Learning French

French is my third language, after Japanese and English, that I have started learning when I was in 6th grade. This was because I used to live in a French-speaking region of Switzerland and I had difficulties communicating with the locals without any knowledge of French. This language acquisition continues to this day, even in High School and the DP program, teaching me not only French but also about language, communication, and culture. After a few years of learning French, I found out that French shared some similarities with English, which I am fluent in. For example, there are words that are really close to its actual English translation such as particulierment (particularly) and information (information) but with different pronunciations. Moreover, the grammar of the sentences and the order in which words are placed are very similar. However, I found differences as well such as the feminine and masculine words of French. As this idea of feminine and masculine words are not used in either Japanese or English, it was new and hard to get used to at the beginning.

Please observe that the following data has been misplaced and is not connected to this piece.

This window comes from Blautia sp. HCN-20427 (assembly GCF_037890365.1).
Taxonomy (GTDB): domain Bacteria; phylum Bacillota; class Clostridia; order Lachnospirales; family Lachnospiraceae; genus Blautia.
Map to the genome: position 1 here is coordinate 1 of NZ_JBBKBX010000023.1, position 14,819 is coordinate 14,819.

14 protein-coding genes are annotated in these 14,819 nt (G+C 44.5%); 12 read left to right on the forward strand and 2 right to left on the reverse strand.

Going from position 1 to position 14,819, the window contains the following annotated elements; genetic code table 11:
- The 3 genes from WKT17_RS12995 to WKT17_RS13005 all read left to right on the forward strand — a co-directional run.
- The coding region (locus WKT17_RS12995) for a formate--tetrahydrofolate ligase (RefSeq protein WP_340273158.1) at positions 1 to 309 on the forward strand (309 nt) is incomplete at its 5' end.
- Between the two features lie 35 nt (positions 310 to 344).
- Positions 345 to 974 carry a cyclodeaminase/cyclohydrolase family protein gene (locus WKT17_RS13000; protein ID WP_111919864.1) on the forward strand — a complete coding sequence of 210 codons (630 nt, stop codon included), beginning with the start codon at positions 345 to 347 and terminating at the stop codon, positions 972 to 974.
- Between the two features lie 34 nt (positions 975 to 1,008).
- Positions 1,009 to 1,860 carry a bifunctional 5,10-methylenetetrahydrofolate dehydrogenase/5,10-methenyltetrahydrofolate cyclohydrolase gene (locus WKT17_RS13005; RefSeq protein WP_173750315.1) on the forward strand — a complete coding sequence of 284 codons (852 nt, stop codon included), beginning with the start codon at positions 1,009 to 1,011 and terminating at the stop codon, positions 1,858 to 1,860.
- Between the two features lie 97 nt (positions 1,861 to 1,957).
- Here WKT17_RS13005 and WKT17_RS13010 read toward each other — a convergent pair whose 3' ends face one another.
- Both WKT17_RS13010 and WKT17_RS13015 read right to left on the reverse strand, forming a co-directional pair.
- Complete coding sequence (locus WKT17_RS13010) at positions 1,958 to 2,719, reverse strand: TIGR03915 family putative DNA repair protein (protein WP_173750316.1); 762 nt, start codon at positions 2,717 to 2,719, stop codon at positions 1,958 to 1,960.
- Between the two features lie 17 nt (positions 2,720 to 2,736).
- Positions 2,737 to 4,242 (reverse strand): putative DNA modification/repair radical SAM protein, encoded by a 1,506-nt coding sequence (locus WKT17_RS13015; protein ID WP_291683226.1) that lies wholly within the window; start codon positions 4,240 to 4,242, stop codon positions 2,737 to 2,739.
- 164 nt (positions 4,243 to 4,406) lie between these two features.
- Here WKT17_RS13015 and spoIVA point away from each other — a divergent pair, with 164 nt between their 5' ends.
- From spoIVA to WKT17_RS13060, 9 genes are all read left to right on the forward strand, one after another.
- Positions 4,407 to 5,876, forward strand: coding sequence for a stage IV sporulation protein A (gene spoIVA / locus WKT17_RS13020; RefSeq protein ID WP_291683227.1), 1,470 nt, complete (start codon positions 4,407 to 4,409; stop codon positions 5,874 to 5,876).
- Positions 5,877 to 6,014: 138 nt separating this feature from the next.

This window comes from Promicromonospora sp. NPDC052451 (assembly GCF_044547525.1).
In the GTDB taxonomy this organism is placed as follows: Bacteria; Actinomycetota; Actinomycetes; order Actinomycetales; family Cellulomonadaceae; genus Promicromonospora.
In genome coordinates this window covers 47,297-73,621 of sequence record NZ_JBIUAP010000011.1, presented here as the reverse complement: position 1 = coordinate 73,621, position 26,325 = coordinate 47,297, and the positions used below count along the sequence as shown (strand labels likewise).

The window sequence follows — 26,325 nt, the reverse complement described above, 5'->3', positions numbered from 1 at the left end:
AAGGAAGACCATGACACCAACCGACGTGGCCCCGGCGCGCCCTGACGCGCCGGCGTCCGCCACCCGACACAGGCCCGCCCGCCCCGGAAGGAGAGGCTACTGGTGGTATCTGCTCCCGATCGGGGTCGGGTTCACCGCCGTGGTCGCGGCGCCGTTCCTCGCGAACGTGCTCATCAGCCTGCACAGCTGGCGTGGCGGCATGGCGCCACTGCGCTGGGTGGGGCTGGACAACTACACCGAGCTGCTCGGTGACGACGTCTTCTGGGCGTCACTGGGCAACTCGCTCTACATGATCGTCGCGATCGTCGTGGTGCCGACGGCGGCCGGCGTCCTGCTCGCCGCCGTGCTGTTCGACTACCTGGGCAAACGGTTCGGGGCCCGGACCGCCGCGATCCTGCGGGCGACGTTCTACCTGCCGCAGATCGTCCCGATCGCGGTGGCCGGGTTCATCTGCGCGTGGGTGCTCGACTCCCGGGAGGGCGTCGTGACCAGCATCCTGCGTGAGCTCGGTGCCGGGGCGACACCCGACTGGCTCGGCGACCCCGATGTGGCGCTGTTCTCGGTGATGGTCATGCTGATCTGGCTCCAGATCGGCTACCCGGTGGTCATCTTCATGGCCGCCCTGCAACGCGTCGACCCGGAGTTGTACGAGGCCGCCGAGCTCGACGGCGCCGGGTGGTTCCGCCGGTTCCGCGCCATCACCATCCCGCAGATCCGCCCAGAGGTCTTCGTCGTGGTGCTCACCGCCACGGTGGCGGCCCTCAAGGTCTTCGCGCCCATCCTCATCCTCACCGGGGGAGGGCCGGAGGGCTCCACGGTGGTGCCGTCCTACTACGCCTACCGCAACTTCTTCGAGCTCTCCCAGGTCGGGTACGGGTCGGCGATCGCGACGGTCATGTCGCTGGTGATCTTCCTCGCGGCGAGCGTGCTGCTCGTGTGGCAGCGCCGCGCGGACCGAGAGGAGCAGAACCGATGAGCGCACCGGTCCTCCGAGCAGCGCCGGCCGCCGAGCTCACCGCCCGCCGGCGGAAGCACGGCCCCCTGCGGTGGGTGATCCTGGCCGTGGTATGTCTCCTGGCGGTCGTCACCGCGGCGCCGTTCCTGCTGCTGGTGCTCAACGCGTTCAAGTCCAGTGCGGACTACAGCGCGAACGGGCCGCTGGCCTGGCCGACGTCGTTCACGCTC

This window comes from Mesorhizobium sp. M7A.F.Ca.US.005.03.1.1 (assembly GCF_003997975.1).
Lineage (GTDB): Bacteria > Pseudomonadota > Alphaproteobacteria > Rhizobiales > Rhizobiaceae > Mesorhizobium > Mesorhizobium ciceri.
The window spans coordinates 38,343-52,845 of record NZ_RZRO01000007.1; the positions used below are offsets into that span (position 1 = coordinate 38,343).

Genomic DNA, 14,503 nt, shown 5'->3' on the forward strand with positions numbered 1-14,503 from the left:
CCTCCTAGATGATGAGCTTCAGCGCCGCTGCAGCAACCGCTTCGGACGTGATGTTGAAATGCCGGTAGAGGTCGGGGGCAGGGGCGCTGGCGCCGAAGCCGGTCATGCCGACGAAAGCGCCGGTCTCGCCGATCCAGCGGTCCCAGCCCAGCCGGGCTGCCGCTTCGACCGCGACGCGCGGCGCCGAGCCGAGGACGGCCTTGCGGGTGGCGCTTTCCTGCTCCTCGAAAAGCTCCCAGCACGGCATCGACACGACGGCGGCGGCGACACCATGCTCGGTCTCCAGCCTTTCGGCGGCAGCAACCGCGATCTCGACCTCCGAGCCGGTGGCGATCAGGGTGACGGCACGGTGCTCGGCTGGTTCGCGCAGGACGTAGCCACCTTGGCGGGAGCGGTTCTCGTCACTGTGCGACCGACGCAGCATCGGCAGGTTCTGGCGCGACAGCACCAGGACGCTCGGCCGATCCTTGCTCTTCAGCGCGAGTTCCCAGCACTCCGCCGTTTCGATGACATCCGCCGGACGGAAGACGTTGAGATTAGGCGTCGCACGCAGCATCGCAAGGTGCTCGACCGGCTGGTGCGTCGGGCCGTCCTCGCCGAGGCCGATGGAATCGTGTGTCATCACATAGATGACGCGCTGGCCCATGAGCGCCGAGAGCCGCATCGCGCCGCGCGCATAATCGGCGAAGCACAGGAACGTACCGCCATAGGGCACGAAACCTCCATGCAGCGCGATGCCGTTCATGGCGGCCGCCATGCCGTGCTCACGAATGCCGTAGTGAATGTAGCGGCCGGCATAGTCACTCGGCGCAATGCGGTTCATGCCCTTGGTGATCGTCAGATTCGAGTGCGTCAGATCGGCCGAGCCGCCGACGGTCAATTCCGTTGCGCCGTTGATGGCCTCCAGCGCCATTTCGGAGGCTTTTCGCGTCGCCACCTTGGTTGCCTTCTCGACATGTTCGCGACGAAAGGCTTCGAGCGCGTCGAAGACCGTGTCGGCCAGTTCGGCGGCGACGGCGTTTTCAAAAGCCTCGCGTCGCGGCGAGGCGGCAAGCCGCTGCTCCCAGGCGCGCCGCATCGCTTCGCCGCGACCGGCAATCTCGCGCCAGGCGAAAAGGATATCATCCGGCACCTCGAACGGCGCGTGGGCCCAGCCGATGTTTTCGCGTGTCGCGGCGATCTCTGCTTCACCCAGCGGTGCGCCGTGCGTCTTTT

Now that I can speak, write, read and understand French to an intermediate level I begun learning about its culture as well through ways such as watching French movies, reading French stories, learning about French traditions and idioms. These taught me a lot about what France, as a country, is like as well as its culture and how similar or different to the countries of which I speak its languages fluently. It was very interesting to learn and experience French culture because it was something that I was always interested in, as I have visited the country a few times when I used to live in Switzerland.

With this knowledge, I once tried to help a French-speaking tourist find her way in Tokyo. In the beginning, she asked me in English but she seemed to be lost a little, so I told her that I can speak a little bit of French. She then told me that she was looking for a train station and since I knew where she was talking about, I tried to tell her. However, I found it very difficult to teach her exactly where she needs to go because I was not very fluent or natural with French. So, in the end, I ended up using some English words as well as gestures to convey my thoughts to her. This was a valuable experience that made me realize that even though languages are important in communication with others, there are also other ways that we can communicate such as gestures and facial expressions. From this, I learned the importance of communication tools other than languages, teaching me how I can improve my communication with others in the future.

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